driver

Billboard Plan Aims to Cut Hit-and-Run Crashes

A year ago, a mystery driver struck Damian Kevitt as he was riding his bike near the Gene Autry Western Museum.

The driver dragged him a quarter mile, breaking dozens of bones, fracturing his ribs, shattering his shoulders and severing his leg. Then the driver left Kevitt in a pool of blood.

"This was a bad day," Kevitt said. "Worst day of almost my death. I'm still recovering. I'm still doing physical therapy."

He lives with the pain of unanswered questions. Who did this? Why aren't they facing justice? Will they ever?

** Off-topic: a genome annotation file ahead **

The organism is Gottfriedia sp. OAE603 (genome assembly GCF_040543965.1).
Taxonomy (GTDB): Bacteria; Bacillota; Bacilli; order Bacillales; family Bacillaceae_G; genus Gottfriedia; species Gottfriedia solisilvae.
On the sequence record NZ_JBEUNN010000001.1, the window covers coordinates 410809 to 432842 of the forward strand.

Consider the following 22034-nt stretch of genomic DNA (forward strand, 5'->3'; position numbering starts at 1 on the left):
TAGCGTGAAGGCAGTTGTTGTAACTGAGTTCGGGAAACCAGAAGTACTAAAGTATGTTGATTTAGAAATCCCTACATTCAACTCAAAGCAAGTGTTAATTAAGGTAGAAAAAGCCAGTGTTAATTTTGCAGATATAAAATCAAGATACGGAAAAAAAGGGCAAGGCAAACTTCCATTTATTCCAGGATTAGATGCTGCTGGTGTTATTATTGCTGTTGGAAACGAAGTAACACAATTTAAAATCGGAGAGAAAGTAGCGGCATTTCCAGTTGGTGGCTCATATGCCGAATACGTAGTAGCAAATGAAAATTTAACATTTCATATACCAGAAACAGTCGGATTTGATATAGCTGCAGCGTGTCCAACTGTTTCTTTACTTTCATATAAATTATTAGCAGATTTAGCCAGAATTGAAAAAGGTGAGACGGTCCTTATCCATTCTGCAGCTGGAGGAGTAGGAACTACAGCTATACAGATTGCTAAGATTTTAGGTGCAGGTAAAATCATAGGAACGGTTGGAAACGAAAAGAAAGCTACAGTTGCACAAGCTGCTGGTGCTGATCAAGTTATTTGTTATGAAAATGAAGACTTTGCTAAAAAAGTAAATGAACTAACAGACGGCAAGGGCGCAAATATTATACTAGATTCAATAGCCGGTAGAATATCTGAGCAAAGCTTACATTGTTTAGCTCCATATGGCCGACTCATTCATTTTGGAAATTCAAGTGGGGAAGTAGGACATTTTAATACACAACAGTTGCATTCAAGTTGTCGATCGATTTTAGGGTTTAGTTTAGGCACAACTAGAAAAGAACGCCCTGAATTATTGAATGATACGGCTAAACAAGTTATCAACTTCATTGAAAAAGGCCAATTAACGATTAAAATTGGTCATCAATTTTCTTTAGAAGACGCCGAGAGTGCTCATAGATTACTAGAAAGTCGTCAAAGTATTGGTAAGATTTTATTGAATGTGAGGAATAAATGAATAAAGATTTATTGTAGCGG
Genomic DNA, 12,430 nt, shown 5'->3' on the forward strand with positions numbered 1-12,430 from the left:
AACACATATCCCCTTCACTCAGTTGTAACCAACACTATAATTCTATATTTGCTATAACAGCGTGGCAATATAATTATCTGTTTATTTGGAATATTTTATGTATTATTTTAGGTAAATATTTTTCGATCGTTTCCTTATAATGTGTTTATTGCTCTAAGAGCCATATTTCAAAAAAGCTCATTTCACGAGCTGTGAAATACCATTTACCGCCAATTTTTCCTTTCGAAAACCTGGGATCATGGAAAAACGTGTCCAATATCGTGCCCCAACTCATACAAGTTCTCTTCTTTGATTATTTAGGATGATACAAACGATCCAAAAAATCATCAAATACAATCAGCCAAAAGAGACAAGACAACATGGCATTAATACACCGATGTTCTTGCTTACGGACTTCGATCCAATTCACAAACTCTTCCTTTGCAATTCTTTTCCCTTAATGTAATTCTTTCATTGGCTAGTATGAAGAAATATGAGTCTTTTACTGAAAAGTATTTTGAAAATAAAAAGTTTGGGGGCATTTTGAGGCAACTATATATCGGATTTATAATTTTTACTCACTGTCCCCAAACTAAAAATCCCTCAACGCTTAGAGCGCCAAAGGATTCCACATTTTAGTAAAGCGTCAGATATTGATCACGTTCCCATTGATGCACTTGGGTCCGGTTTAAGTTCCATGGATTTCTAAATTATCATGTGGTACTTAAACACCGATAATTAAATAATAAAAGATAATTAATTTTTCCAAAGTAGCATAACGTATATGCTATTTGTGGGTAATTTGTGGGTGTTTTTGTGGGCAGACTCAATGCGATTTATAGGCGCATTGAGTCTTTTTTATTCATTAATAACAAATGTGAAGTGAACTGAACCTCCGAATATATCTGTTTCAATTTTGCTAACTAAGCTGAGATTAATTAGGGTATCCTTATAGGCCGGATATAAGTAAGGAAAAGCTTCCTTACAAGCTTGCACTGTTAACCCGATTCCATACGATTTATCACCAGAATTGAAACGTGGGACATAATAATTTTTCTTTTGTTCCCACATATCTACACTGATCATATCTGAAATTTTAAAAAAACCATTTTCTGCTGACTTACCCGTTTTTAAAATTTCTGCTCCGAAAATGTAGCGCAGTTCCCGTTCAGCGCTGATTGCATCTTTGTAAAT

"As soon as you run — whether or not you're at fault — you're a criminal," Kevitt said.

Kevitt is launching a billboard campaign within a week. His message: that the epidemic is bad and getting worse. Some 7,500 people are injured or killed every year in Los Angeles County.

"We're talking one every hour," Kevitt said.

He said his campaign will appeal to peoples' sense of decency.

Robert Bonanomi, whose son, Michael, was struck and killed by a mystery driver in Studio City, thinks the campaign is a good idea.

"Hopefully, it makes everybody realize that it's a community issue, a community responsibility," Bonanomi said.

Like all the other victims and their families, Bonanomi and Kevitt are already living with their pain. They're thinking about future victims.

"It's got to stop," Kevitt said.

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